• According to a census that hasn’t been updated in more than 80 years, there are 18 different religious groups.
  • However, the consequence now is religious sectarianism from the top of politics downwards. It creates a system where a homogenous functioning political system is impossible.

Sectarian divisions

  • Despite the existence of multiple parties in both countries, government formation has become a rotating door process with the same leaders alternating in office.
  • The sectarian divisions are breaking down with members of all sects joining hands in challenging established primarily sect-based parties and their leaders.
  • There is revulsion among the Iraqi and Lebanese populations against foreign interference and the outcome of the protest movements could have a major impact on the balance of power in West Asia.

Walls of Sectarianism destroyed

  • In Lebanon, the most remarkable example of this potential turnaround is the challenge posed to the Hezbollah (which has dominated Shia politics in Lebanon for decades) from within the Shia community itself.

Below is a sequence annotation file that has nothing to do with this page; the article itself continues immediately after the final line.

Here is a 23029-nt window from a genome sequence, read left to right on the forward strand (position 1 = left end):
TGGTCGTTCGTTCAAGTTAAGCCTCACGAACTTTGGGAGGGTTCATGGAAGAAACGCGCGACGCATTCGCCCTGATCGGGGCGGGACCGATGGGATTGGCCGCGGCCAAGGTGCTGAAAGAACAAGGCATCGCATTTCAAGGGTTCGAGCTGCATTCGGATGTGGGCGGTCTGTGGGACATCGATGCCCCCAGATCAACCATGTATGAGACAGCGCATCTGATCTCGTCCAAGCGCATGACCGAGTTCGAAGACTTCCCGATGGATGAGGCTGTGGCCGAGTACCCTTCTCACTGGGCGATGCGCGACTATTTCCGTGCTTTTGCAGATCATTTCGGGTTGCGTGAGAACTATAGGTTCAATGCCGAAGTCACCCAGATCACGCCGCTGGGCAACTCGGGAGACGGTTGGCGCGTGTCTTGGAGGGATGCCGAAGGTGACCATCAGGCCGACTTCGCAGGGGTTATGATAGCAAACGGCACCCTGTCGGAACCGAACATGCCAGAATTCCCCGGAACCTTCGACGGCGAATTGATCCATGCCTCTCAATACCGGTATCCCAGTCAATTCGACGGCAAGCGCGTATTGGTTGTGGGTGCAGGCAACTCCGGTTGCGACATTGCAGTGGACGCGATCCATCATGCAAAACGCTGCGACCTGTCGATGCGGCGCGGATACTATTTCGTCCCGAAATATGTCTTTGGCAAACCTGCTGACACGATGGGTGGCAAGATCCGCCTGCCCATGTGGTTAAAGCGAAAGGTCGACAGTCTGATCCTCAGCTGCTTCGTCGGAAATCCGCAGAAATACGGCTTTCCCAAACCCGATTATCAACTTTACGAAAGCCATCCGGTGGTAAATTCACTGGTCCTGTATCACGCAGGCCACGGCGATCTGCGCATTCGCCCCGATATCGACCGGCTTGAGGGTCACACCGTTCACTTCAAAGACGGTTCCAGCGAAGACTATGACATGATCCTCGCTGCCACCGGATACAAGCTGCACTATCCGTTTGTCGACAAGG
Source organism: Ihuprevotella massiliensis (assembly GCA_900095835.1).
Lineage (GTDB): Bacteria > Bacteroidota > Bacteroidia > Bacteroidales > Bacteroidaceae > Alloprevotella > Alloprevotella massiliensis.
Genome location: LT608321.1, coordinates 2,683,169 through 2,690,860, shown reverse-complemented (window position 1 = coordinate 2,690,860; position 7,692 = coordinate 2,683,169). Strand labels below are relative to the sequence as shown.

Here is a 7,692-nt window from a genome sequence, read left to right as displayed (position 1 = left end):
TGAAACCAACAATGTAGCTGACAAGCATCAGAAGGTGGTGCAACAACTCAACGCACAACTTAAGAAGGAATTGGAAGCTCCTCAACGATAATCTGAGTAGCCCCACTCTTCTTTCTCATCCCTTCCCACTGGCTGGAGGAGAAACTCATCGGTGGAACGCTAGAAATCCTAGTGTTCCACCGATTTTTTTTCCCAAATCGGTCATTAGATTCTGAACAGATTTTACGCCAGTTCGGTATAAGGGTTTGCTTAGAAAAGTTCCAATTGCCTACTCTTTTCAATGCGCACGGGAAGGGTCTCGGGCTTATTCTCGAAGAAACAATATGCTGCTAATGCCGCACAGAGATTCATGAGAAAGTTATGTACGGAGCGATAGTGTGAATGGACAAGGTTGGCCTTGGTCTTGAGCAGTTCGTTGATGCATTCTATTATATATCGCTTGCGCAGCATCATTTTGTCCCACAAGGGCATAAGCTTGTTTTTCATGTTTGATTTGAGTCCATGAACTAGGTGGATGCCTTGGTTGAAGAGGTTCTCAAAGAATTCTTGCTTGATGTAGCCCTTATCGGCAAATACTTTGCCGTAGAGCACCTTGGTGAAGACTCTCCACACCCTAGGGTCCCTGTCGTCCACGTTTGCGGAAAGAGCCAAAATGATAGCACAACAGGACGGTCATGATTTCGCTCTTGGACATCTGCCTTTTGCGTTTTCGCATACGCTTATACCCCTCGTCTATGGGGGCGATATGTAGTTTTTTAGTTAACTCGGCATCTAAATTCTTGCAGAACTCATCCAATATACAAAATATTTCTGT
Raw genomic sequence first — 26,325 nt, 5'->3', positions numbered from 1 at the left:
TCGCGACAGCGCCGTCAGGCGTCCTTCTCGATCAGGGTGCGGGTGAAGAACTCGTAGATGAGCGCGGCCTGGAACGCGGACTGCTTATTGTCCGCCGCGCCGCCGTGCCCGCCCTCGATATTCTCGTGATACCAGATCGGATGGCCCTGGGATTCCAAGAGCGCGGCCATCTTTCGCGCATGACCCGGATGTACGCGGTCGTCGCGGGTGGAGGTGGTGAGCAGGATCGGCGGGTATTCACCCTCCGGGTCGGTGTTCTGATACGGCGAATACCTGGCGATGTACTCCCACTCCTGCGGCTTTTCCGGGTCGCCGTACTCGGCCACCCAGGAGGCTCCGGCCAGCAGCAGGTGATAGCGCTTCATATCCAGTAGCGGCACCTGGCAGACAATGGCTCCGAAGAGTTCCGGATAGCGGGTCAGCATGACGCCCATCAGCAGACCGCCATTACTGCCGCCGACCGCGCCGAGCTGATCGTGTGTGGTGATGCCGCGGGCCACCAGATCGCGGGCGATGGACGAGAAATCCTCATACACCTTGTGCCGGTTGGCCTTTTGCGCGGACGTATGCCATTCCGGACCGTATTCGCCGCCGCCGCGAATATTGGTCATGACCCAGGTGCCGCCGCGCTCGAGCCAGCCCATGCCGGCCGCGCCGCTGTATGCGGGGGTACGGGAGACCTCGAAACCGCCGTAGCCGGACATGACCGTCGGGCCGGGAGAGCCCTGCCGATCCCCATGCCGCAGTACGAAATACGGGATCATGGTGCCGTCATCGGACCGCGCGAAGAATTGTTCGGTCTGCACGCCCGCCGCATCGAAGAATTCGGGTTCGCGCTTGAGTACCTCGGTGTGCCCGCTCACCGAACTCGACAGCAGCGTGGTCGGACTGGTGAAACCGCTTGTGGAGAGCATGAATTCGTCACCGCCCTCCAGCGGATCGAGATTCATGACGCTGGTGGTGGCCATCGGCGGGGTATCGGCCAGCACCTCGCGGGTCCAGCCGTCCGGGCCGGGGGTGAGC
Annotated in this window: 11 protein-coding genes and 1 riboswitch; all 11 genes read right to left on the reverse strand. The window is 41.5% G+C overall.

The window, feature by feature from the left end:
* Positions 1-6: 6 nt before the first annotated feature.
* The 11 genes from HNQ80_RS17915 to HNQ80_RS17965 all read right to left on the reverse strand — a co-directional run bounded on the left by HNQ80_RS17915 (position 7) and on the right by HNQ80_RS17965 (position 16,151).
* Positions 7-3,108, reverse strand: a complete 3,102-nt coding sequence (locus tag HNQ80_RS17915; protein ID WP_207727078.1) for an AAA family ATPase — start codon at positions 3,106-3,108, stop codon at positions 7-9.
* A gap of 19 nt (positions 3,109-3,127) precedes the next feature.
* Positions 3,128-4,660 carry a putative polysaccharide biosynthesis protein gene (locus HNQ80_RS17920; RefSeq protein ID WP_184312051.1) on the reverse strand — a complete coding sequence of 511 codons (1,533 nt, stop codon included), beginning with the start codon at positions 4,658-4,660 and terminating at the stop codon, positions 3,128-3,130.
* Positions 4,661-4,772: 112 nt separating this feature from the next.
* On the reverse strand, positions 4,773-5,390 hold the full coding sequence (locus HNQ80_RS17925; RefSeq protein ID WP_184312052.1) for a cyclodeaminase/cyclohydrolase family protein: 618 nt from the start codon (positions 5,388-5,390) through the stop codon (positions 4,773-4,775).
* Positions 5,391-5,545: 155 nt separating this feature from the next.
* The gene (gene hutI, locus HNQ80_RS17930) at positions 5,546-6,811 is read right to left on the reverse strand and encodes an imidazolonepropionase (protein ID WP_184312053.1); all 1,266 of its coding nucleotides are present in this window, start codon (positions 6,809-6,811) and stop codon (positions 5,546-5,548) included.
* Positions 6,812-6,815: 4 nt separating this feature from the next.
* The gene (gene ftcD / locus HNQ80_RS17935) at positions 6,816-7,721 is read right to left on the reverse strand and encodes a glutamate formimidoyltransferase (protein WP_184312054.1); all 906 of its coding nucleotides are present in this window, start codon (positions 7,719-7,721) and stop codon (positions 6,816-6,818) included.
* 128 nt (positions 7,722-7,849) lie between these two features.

• The Sunni Prime Minister Saad Hariri has also lost the confidence of his Sunni constituents and has been forced to resign although he continues in a caretaker capacity.
    • The Maronite President Michel Aoun is under pressure from his Christian constituency to do so as well.
  • Similarly, the Shia-dominated government of Iraq is facing the wrath of its erstwhile Shia supporters thus upending sectarian calculations.

What do the protesters want?

  • The protesters initially called for more jobs and basic services including clean water and electricity; the demands quickly became bigger in outlook.